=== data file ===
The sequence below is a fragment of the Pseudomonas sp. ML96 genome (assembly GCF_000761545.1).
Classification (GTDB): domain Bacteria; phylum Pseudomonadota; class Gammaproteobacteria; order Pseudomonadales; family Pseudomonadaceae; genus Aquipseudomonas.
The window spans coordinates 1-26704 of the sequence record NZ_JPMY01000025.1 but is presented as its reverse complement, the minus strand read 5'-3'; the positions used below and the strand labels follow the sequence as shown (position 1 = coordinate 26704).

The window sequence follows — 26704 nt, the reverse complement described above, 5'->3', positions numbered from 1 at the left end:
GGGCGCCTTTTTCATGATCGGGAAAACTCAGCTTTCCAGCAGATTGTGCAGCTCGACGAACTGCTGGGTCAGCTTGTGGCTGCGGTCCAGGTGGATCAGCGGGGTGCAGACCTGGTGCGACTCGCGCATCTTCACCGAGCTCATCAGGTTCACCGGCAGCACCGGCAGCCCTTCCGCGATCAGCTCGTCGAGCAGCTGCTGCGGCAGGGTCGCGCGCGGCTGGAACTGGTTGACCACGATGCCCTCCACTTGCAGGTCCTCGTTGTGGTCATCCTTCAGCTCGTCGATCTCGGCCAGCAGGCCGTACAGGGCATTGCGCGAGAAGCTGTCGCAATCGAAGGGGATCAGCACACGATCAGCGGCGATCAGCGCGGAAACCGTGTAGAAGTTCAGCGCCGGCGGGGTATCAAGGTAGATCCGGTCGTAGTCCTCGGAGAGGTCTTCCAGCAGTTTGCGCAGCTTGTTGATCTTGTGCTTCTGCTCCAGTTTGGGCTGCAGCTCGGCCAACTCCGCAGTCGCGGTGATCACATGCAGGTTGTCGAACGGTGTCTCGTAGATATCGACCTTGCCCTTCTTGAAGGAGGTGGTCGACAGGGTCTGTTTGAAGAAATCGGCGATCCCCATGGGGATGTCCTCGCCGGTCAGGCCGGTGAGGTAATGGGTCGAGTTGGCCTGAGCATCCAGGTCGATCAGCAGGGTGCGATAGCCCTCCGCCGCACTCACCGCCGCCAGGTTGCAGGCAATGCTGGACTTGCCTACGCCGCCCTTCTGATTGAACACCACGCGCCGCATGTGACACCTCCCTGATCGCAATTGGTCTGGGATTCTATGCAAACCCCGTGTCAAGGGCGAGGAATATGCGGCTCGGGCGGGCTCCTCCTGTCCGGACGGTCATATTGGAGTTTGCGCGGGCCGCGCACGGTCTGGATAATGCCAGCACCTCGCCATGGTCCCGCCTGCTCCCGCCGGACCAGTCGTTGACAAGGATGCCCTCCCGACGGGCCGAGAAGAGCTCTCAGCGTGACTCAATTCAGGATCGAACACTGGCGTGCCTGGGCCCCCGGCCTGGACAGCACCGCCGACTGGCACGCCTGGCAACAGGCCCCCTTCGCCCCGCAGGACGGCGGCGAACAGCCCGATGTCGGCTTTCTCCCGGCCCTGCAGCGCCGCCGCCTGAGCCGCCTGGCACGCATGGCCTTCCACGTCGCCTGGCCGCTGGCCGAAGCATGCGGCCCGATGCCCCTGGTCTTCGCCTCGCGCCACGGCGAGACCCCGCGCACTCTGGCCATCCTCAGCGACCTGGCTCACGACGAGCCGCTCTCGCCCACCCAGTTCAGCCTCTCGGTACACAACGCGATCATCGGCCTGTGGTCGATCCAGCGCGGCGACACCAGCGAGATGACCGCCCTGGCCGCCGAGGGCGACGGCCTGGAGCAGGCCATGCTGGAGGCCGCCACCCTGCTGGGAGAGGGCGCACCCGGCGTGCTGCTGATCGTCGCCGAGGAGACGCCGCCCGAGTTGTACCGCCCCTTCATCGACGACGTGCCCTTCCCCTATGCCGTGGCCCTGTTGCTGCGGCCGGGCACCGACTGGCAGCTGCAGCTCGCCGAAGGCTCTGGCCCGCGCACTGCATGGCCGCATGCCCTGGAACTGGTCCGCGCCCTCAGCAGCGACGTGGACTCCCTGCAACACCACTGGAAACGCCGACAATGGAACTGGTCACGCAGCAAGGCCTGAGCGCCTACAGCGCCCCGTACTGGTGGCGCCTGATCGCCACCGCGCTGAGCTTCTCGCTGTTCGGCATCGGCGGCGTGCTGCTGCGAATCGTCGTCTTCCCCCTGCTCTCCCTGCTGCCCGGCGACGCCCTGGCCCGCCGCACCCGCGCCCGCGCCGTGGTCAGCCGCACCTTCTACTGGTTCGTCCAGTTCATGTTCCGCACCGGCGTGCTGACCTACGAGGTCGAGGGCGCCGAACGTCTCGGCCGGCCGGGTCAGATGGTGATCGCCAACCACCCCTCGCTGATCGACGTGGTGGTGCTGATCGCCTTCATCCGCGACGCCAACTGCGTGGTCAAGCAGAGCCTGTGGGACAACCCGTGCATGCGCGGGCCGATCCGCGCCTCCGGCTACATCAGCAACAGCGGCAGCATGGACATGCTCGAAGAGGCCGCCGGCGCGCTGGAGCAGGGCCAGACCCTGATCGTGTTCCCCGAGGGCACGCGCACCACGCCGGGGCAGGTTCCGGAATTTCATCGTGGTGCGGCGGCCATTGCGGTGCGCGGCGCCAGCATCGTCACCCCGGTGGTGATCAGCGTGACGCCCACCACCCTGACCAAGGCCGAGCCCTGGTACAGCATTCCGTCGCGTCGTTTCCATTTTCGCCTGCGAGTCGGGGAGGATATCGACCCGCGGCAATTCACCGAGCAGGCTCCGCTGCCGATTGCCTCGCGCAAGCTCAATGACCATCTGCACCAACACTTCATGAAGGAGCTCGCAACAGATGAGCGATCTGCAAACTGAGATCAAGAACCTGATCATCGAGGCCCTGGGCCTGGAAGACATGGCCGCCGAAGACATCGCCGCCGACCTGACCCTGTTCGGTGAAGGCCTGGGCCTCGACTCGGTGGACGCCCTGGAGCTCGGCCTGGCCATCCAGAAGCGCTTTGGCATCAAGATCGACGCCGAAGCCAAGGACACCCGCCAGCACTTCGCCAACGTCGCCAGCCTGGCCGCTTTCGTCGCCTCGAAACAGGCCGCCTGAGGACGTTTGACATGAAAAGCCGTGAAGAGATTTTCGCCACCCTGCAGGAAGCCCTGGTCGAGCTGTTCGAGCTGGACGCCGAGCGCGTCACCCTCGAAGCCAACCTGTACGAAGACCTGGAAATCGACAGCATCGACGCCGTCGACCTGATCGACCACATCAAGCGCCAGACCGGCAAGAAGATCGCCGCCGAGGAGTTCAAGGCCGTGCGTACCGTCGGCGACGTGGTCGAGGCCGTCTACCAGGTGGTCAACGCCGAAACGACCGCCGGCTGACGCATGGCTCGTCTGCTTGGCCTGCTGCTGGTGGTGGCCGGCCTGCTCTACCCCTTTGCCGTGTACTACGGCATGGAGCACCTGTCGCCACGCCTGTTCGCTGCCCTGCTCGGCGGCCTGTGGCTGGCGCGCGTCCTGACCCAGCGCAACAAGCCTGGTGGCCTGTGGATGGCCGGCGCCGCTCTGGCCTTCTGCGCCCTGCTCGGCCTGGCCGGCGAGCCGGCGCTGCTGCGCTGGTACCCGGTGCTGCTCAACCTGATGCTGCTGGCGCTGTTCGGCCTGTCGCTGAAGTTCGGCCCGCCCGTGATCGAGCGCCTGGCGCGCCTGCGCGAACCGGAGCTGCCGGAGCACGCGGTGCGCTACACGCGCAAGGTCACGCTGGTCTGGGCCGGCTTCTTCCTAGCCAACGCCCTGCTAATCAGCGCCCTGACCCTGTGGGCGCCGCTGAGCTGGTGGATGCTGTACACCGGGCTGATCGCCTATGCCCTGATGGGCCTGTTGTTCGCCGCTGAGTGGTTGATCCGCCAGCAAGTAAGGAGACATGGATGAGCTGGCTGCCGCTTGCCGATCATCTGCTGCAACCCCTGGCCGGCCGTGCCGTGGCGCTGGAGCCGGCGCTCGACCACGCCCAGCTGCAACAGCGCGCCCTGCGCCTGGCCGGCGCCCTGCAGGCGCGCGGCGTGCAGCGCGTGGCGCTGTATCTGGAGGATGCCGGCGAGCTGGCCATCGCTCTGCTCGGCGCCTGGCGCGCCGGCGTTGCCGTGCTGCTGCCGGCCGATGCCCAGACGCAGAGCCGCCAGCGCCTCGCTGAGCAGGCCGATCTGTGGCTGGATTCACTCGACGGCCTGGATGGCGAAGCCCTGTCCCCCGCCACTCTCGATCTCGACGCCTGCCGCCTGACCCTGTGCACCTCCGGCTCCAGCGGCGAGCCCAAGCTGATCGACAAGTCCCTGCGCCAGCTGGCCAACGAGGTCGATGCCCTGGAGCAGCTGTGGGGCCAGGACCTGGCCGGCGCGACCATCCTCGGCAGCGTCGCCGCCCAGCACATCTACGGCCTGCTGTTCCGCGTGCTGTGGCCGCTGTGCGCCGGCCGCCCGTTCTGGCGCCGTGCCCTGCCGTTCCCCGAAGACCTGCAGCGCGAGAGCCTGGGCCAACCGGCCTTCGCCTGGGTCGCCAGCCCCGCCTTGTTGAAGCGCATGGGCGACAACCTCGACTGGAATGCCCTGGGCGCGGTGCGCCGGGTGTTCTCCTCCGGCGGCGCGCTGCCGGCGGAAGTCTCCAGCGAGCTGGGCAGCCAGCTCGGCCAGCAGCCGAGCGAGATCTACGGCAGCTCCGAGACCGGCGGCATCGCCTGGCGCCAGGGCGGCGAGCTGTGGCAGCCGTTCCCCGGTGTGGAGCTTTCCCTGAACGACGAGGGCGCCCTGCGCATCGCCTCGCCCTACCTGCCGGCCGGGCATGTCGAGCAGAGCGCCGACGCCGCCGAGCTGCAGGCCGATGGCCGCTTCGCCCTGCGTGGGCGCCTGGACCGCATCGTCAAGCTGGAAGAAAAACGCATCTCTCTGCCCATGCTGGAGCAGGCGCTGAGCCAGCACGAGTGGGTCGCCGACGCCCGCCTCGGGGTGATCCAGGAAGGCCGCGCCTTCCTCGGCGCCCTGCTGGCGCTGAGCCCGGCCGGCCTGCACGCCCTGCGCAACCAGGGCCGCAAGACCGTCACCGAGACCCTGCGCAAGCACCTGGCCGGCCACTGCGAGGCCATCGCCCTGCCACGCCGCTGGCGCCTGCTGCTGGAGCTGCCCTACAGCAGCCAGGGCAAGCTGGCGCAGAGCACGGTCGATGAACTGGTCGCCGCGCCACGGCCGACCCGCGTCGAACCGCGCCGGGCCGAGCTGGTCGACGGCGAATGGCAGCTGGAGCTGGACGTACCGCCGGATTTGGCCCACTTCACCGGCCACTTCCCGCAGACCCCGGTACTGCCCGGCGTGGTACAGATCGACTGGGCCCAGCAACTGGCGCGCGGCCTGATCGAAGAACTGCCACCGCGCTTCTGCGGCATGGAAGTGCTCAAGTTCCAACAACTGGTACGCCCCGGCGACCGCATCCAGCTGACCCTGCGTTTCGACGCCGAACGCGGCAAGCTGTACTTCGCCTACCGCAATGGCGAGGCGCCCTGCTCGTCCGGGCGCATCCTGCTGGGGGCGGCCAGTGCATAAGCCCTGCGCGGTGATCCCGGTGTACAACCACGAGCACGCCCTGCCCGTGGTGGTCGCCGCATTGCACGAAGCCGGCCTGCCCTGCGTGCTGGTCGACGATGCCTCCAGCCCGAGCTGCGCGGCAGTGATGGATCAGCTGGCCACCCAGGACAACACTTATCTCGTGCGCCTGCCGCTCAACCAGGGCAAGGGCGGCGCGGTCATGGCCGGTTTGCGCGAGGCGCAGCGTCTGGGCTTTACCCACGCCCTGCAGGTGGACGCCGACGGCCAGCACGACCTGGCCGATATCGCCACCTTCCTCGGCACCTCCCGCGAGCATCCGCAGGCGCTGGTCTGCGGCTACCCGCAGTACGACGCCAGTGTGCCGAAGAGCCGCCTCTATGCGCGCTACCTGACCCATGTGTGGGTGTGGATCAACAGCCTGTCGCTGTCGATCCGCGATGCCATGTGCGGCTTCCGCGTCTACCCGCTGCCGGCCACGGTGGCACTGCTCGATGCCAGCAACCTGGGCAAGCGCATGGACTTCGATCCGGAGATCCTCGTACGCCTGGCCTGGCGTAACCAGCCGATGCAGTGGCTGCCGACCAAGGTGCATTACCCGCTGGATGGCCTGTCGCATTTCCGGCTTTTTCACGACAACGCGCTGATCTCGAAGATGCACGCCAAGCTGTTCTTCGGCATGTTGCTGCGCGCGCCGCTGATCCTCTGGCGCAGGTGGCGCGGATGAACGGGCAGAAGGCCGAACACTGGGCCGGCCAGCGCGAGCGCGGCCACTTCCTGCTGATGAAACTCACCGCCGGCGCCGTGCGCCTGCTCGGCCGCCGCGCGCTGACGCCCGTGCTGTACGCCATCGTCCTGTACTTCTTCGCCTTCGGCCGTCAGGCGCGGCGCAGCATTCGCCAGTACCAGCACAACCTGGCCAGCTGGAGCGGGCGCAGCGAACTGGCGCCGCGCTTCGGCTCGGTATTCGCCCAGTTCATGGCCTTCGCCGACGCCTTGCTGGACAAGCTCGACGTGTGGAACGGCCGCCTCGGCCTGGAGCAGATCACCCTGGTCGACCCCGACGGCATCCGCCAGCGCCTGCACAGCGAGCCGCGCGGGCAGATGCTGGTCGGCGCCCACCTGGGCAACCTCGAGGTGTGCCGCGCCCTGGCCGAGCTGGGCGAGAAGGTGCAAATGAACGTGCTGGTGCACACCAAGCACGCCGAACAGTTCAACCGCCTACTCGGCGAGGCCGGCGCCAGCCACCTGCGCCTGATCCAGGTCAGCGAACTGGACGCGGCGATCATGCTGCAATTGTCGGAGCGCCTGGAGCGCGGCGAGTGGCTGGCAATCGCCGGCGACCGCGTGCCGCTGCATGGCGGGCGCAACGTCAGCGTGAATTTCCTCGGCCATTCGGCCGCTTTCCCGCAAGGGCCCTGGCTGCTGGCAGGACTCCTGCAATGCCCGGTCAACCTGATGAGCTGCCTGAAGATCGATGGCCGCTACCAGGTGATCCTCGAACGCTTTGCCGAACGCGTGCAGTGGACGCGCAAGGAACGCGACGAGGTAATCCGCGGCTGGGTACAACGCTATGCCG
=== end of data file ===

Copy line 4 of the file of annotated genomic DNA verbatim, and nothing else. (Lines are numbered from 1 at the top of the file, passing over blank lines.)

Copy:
The window sequence follows — 26704 nt, the reverse complement described above, 5'->3', positions numbered from 1 at the left end: